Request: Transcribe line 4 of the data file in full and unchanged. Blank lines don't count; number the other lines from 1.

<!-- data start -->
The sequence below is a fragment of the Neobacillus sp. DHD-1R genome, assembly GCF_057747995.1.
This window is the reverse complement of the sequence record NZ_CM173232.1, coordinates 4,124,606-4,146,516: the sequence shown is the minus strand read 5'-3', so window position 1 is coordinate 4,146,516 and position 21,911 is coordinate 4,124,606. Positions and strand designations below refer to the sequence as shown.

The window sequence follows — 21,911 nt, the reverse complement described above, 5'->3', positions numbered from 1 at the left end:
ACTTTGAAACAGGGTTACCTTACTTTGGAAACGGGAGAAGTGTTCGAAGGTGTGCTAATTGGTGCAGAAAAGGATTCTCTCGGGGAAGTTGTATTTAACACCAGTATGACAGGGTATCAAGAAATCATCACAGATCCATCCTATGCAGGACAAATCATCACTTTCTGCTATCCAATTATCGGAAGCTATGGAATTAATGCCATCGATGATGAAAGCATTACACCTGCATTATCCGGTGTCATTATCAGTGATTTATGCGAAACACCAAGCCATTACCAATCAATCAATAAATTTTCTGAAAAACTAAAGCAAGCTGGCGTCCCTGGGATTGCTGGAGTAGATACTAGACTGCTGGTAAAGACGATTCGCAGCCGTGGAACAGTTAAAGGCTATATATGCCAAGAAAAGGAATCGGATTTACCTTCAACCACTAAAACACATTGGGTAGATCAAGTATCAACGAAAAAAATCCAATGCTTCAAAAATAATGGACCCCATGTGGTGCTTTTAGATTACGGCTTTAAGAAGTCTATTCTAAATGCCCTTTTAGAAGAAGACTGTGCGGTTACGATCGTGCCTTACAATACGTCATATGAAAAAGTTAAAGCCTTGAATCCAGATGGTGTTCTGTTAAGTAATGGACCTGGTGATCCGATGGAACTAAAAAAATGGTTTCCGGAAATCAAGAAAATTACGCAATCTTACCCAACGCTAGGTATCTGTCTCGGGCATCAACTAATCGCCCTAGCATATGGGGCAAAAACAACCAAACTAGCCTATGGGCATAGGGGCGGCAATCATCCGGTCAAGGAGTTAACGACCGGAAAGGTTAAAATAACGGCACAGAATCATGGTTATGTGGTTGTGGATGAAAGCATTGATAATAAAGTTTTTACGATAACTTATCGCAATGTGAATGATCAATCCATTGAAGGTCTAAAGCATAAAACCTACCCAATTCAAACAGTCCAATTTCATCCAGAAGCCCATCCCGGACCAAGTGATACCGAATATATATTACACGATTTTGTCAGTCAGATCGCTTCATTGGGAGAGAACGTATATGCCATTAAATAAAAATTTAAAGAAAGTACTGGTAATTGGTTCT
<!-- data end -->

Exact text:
ACTTTGAAACAGGGTTACCTTACTTTGGAAACGGGAGAAGTGTTCGAAGGTGTGCTAATTGGTGCAGAAAAGGATTCTCTCGGGGAAGTTGTATTTAACACCAGTATGACAGGGTATCAAGAAATCATCACAGATCCATCCTATGCAGGACAAATCATCACTTTCTGCTATCCAATTATCGGAAGCTATGGAATTAATGCCATCGATGATGAAAGCATTACACCTGCATTATCCGGTGTCATTATCAGTGATTTATGCGAAACACCAAGCCATTACCAATCAATCAATAAATTTTCTGAAAAACTAAAGCAAGCTGGCGTCCCTGGGATTGCTGGAGTAGATACTAGACTGCTGGTAAAGACGATTCGCAGCCGTGGAACAGTTAAAGGCTATATATGCCAAGAAAAGGAATCGGATTTACCTTCAACCACTAAAACACATTGGGTAGATCAAGTATCAACGAAAAAAATCCAATGCTTCAAAAATAATGGACCCCATGTGGTGCTTTTAGATTACGGCTTTAAGAAGTCTATTCTAAATGCCCTTTTAGAAGAAGACTGTGCGGTTACGATCGTGCCTTACAATACGTCATATGAAAAAGTTAAAGCCTTGAATCCAGATGGTGTTCTGTTAAGTAATGGACCTGGTGATCCGATGGAACTAAAAAAATGGTTTCCGGAAATCAAGAAAATTACGCAATCTTACCCAACGCTAGGTATCTGTCTCGGGCATCAACTAATCGCCCTAGCATATGGGGCAAAAACAACCAAACTAGCCTATGGGCATAGGGGCGGCAATCATCCGGTCAAGGAGTTAACGACCGGAAAGGTTAAAATAACGGCACAGAATCATGGTTATGTGGTTGTGGATGAAAGCATTGATAATAAAGTTTTTACGATAACTTATCGCAATGTGAATGATCAATCCATTGAAGGTCTAAAGCATAAAACCTACCCAATTCAAACAGTCCAATTTCATCCAGAAGCCCATCCCGGACCAAGTGATACCGAATATATATTACACGATTTTGTCAGTCAGATCGCTTCATTGGGAGAGAACGTATATGCCATTAAATAAAAATTTAAAGAAAGTACTGGTAATTGGTTCT